Are Teeth Whitening Kits Safe?

Are Teeth Whitening Kits Safe?

Many people have turned to at-home teeth whitening kits of all kinds to give themselves a brighter, whiter smile. But these kits vary widely in terms of their safety and effectiveness. Depending on the type of kit, there can be severe side effects if you do not follow directions carefully.

Take tooth bleaching kits that use peroxide, for example. Overusing these kits can lead to:

  • Irritated, inflamed gums
  • Splotchy dark spots
  • Painful sensitivity
  • Excessive shipping or cracking

A person could use a teeth-whitening kit to improve their smile, only to create dental problems which make things much, much worse.

Official Statement from the ADA

Back in 2009, the American Dental Association (ADA) released a report for dentists. This report reviewed the evidence for whitening kit safety. It’s worth quoting the main paragraph summarizing the findings:

“Although published studies tend to suggest that bleaching is a relatively safe procedure, investigators continue to report adverse effects on hard tissue, soft tissue, and restorative materials.

“The rate of adverse events from use or abuse of home-use OTC products is also unclear because consumers rarely report problems through the U.S. Food and Drug Administration (FDA) Medwatch system. Based on these factors, the American Dental Association (ADA) has advised patients to consult with their dentists to determine the most appropriate whitening treatment, particularly for those with tooth sensitivity, dental restorations, extremely dark stains, and single dark teeth.”

This does not say that at-home whitening kits are unsafe. It simply states that 1) most complications are due to folks being too aggressive in their use of at-home kits, and 2) the rate at which problems occur is likely under-reported. For both these reasons, conferring with a professional before you start (to uncover issues and/or discuss alternatives) is the way to go.

Some Safer Alternatives to Tooth Whitening Kits

After hearing about some of the risks that at-home kits pose, many people search for alternatives. Here are some we recommend here at the Dental Health Society:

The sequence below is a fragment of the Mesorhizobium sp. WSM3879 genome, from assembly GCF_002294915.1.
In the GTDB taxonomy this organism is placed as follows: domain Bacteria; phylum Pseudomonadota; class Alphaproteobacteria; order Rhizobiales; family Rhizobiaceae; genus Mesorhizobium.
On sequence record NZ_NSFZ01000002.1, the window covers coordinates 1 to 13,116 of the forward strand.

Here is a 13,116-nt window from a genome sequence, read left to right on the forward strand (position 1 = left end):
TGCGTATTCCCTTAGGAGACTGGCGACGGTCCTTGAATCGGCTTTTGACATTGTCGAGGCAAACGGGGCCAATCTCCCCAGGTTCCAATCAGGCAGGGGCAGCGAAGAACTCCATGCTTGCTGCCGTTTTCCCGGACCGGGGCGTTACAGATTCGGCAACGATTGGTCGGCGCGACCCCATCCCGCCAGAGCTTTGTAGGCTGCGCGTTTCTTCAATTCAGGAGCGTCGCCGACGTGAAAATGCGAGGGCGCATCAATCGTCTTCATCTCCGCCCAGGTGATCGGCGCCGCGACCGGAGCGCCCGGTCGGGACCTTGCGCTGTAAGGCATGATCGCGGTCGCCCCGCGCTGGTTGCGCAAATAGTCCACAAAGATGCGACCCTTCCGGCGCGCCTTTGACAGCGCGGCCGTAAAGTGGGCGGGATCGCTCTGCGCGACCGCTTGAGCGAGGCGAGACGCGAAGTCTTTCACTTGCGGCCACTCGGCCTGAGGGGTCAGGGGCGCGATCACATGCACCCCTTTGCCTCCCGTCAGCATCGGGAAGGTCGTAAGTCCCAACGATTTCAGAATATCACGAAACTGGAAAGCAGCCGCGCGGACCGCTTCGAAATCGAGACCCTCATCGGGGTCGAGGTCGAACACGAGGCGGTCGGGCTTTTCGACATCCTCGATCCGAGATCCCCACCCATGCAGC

Try your dentist. Many dentists offer teeth whitening as an additional service. The dentist administers the whitening agent in his or her office, and is able to oversee the timing and concentration of the whitening agent, making this a much safer option.

Try a whitening toothpaste. Many toothpastes now offer tooth whitening formulas. Though not nearly as concentrated as a kit, it can be a good way to make small changes and see how things go. Try one and see how your teeth and gums respond after using the toothpaste for a few weeks, then discuss other options with your dentist to find out if professional teeth whitening is for you.

Try changing up your toothbrush. Sometimes, using a different kind of toothbrush can make a difference. For example, if you use a medium- or hard-bristled brush, the bristles might not be flexible enough to reach the surfaces between your teeth, leaving stains behind. Switching to a softer brush can help. Also, trying an electric toothbrush can introduce movement that helps scrape away stains, naturally leading to a whiter smile.

Follow the instructions. If you an at-home teeth-whitening kit is for you, be sure to consult with your dentist. Then read and follow the instructions carefully. Those instructions are there for a reason: They will give you the best results and minimize the risks.